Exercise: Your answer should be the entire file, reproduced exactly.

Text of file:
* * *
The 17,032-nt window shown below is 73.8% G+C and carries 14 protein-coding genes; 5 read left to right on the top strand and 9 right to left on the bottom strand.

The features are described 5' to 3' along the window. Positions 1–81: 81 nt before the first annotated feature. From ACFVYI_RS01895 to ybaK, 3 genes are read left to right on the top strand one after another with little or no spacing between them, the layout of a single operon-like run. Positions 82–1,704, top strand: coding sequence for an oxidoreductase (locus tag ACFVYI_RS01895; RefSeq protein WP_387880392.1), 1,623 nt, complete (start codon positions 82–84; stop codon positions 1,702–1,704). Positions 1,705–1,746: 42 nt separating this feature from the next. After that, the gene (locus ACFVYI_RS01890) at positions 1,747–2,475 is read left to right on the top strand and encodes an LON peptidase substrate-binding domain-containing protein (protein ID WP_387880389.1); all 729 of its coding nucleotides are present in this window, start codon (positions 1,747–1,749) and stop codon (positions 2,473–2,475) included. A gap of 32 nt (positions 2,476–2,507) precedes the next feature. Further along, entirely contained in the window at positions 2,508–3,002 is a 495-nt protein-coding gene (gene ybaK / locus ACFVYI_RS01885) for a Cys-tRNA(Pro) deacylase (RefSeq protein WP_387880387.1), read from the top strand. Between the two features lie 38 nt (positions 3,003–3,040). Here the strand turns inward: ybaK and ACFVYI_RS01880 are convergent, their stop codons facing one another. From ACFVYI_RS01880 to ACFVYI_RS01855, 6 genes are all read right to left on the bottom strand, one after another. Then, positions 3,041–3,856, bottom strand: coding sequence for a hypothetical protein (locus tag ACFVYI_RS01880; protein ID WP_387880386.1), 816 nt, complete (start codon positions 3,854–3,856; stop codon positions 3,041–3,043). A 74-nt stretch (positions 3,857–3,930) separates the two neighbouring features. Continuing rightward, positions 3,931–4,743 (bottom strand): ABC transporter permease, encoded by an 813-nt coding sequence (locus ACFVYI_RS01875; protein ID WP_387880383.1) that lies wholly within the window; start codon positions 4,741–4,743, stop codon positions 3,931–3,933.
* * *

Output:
The 17,032-nt window shown below is 73.8% G+C and carries 14 protein-coding genes; 5 read left to right on the top strand and 9 right to left on the bottom strand.

The features are described 5' to 3' along the window. Positions 1–81: 81 nt before the first annotated feature. From ACFVYI_RS01895 to ybaK, 3 genes are read left to right on the top strand one after another with little or no spacing between them, the layout of a single operon-like run. Positions 82–1,704, top strand: coding sequence for an oxidoreductase (locus tag ACFVYI_RS01895; RefSeq protein WP_387880392.1), 1,623 nt, complete (start codon positions 82–84; stop codon positions 1,702–1,704). Positions 1,705–1,746: 42 nt separating this feature from the next. After that, the gene (locus ACFVYI_RS01890) at positions 1,747–2,475 is read left to right on the top strand and encodes an LON peptidase substrate-binding domain-containing protein (protein ID WP_387880389.1); all 729 of its coding nucleotides are present in this window, start codon (positions 1,747–1,749) and stop codon (positions 2,473–2,475) included. A gap of 32 nt (positions 2,476–2,507) precedes the next feature. Further along, entirely contained in the window at positions 2,508–3,002 is a 495-nt protein-coding gene (gene ybaK / locus ACFVYI_RS01885) for a Cys-tRNA(Pro) deacylase (RefSeq protein WP_387880387.1), read from the top strand. Between the two features lie 38 nt (positions 3,003–3,040). Here the strand turns inward: ybaK and ACFVYI_RS01880 are convergent, their stop codons facing one another. From ACFVYI_RS01880 to ACFVYI_RS01855, 6 genes are all read right to left on the bottom strand, one after another. Then, positions 3,041–3,856, bottom strand: coding sequence for a hypothetical protein (locus tag ACFVYI_RS01880; protein ID WP_387880386.1), 816 nt, complete (start codon positions 3,854–3,856; stop codon positions 3,041–3,043). A 74-nt stretch (positions 3,857–3,930) separates the two neighbouring features. Continuing rightward, positions 3,931–4,743 (bottom strand): ABC transporter permease, encoded by an 813-nt coding sequence (locus ACFVYI_RS01875; protein ID WP_387880383.1) that lies wholly within the window; start codon positions 4,741–4,743, stop codon positions 3,931–3,933.